If you live in Texas and have been having difficulty in getting your spouse to pay child support regularly even though there is a financial capacity for it, consult with a lawyer in the area about your legal options. Your child or children should not have to suffer from your spouse’s refusal to fulfill legal and familial obligations.
May 16, 2013
If you have ever watched an episode of the tv show ER, you will know that it is a scene of much drama and tension. But while the award winning show focused primarily on the lives and personalities of the medical personnel, the stars of the show in a real emergency room are the patients, with the medical personnel acting as supporting characters. In real life, however, the stars of the drama don’t always come out triumphant in the end, and in some cases it is due to preventable emergency room errors.
It is a fact that the medical personnel in an emergency room need to be on their toes and to make quick literally life-or-death decisions for their patients. In most cases this can save a person’s life, but when in some instances because of carelessness or negligence, errors are made that can adversely affect a patient’s life, sometimes permanently. For example, a patient dies of a ruptured appendix an hour after a busy ER doctor sends her home with a prescription for antacid for her belly ache. This is a case of emergency room error that may land the ER doctor in court for medical malpractice.
Some of the most common human errors that occur in a hospital emergency room include:
- Anesthesia errors
- Delayed treatment
- Medication or dosage error
- Failure to diagnose
- Incorrect diagnosis
- Incorrect treatment method
This happens more often than it should, notwithstanding the effects of stress and time-constraints often prevailing in an emergency room. Patients have a right to a standard of care from medical practitioners, and there is no excuse for sloppy work. If you or someone you know suffered injury or death due to emergency room errors, you have a right to pursue compensation from the person or entity responsible for the medical mistake in question.
May 9, 2013
In response to the increasing trend of food products that have caffeine added into them, the Food and Drug Administration (FDA) is holding an investigation into the effects of caffeine, especially on children and adolescents.
The announcement comes alongside the release of a new gum from Wrigley that features caffeine as an additive. One piece of the gum has the caffeine content of half a cup of coffee. After discussions with the administration, Wrigley today announced that it will cease selling the caffeinated gum pending the results of the FDA investigation.
The concern is that these caffeinated food products are often marketed to children, who should not have stimulants in their diet. Too much caffeine can cause an increased heart rate or arrhythmia.
Officials at the FDA applaud Wrigley for taking interest in public health. Not much is yet known about the effects of prolonged caffeine exposure in children, so the administration is hoping other producers of caffeinated foods will make similar decisions as it moves towards enacting appropriate regulations.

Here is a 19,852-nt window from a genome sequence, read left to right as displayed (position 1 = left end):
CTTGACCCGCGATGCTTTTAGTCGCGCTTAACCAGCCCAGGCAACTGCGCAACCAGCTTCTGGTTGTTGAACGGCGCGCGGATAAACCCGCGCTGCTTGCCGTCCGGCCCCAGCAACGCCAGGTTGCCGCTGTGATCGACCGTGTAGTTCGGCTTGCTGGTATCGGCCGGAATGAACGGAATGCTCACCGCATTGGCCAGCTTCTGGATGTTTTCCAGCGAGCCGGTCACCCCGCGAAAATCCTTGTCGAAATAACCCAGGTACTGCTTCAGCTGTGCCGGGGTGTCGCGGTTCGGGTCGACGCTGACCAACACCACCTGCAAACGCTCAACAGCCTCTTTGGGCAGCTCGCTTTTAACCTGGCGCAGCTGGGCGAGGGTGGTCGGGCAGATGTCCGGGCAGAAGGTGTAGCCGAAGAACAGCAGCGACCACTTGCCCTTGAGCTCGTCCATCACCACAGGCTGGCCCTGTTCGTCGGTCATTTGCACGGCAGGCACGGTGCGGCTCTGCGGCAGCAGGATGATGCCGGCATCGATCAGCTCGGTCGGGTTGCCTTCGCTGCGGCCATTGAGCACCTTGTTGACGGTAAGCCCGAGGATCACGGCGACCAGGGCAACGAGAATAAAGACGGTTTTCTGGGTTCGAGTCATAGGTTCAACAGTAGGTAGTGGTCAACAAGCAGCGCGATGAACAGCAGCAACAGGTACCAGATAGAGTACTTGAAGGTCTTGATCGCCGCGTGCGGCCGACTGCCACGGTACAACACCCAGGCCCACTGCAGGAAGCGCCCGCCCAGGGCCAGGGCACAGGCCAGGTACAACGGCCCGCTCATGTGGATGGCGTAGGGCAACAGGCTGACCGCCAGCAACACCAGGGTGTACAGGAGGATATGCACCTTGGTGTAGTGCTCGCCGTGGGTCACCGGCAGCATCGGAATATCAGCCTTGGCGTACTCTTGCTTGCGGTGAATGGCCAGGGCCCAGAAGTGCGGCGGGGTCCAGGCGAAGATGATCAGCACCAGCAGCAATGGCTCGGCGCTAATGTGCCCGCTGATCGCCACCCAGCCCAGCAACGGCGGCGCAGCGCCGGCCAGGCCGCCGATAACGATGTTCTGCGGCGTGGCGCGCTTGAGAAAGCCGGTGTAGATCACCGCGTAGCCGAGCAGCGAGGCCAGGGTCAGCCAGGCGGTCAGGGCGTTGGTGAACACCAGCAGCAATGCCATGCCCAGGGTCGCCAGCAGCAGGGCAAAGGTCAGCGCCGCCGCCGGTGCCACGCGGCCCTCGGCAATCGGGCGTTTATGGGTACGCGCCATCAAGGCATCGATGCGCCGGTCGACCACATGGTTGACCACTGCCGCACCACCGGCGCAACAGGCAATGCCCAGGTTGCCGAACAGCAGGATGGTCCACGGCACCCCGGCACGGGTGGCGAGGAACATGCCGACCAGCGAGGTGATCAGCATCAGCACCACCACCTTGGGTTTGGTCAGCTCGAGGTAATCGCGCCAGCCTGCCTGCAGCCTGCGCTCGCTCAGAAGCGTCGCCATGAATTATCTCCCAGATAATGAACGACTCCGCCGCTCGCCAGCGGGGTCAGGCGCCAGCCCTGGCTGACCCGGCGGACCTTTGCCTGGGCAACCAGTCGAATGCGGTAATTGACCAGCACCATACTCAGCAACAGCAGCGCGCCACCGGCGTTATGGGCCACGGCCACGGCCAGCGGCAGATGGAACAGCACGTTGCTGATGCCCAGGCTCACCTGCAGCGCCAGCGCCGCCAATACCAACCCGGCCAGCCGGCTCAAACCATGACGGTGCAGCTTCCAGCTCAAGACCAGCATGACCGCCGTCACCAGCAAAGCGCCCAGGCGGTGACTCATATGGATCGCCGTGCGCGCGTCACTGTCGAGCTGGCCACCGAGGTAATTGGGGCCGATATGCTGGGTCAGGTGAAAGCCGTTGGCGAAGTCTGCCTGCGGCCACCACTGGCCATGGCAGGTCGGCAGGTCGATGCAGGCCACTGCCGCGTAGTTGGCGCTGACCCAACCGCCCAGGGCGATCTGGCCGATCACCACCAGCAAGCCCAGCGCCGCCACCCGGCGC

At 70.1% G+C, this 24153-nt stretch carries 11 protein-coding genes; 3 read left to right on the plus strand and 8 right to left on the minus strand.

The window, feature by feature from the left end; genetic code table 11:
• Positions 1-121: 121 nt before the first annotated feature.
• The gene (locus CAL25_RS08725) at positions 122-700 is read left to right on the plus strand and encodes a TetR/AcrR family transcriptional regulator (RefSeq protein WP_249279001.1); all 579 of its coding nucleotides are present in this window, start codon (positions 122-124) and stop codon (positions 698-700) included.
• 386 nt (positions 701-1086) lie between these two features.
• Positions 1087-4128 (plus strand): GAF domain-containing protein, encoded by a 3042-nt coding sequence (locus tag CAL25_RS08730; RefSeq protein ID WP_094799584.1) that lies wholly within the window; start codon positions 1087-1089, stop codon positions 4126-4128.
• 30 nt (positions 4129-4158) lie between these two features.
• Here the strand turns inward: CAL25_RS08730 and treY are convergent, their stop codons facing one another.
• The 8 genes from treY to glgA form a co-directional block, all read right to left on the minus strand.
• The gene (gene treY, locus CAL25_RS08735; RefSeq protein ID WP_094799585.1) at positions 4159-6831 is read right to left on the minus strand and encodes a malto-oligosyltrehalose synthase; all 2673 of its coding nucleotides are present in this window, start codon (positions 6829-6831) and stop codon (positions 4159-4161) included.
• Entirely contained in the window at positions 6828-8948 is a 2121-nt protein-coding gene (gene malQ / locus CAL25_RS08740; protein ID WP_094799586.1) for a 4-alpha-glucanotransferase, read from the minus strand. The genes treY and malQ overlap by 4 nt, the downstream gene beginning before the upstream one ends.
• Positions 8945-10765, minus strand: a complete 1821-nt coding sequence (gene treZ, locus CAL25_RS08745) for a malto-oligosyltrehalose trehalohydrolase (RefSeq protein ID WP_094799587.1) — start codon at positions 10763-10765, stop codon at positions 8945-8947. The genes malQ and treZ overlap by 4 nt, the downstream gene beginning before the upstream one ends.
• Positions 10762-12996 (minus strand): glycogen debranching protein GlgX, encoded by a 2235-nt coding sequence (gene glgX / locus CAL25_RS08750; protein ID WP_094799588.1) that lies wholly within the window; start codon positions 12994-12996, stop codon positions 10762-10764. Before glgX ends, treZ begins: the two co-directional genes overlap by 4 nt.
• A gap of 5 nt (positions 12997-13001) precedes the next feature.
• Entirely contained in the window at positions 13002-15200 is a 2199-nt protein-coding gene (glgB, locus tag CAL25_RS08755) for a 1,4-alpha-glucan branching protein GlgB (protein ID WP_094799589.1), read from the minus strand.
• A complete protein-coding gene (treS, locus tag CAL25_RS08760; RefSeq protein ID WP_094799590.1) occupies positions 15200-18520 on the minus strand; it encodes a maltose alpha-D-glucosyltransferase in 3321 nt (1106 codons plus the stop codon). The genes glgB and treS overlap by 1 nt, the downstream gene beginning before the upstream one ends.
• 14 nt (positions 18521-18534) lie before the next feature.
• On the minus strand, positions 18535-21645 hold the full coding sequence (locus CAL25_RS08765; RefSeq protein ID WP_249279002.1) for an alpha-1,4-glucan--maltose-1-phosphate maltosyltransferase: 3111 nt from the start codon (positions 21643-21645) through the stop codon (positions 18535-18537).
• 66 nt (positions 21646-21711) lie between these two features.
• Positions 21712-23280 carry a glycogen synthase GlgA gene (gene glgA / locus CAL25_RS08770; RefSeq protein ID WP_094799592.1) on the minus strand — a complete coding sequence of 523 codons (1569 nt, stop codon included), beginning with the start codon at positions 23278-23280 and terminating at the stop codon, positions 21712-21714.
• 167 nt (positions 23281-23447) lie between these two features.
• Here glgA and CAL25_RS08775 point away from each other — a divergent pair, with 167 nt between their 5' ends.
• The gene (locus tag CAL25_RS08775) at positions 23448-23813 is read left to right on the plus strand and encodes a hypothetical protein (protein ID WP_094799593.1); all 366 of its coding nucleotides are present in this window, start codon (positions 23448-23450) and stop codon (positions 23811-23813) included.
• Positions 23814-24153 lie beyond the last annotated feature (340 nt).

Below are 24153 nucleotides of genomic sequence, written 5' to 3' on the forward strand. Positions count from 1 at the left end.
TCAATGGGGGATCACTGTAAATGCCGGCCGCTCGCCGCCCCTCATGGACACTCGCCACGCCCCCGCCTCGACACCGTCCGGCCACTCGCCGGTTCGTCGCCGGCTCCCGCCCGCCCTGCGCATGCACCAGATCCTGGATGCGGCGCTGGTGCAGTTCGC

May 6, 2013
Raytheon Company, the largest employer in El Segundo, is moving its corporate headquarters to McKinney, Texas. The move comes as a part of reorganization efforts that have become the norm for defense contractors in response to the United States’ reduced defense budget.
A spokesman for the company says that the move will help the company be closer to its customers and streamline its efforts.
Between 6,000 and 7,000 people work at the El Segundo office, where the company makes RADAR sensors for heavy craft such as satellites, fighter jets, and ships.
It is becoming increasingly common for large corporations to move their operations from California to other parts of the United States. In this case, real estate in Texas is much cheaper and the laws are much friendlier to the operation of a business.
May 3, 2013
If you slip and fall in front of your neighbor’s house because of some oil he spilled on the sidewalk, is he liable? Yes, he is.
Premises liability can be a complex issue, but not in the above situation. Under premise liability law, your neighbor is responsible for keeping the sidewalk in front of his house clear and safe for the public. Your neighbor must have known the oil was potentially dangerous to the public, failed to clean up the oil (easily done with a piece of newspaper) or provide some type of warning about it to you or any passersby. If you sustained serious injury in your slip and fall, you can claim for compensation from your neighbor (or his insurance company) based on premise liability laws.
Premise liability statutes differ from state to state, but there are some general definitions that you should be aware of. This will help you identify when a premise liability claim can be made, and to ensure that you are never on the wrong end of a personal injury claim.
First of all, premise liability accrues to the person who is in possession of a physical property such as a lot, building, house, apartment, or establishment. A person is said to possess the premises when that person occupies and/or controls it. For example, a homeowner occupies a house and has control over what happens within and around the house. If a person rents an apartment but does not live in it, he or she is still said to be in control of it while the lease holds. A person does not necessarily have to own the premises to be in possession.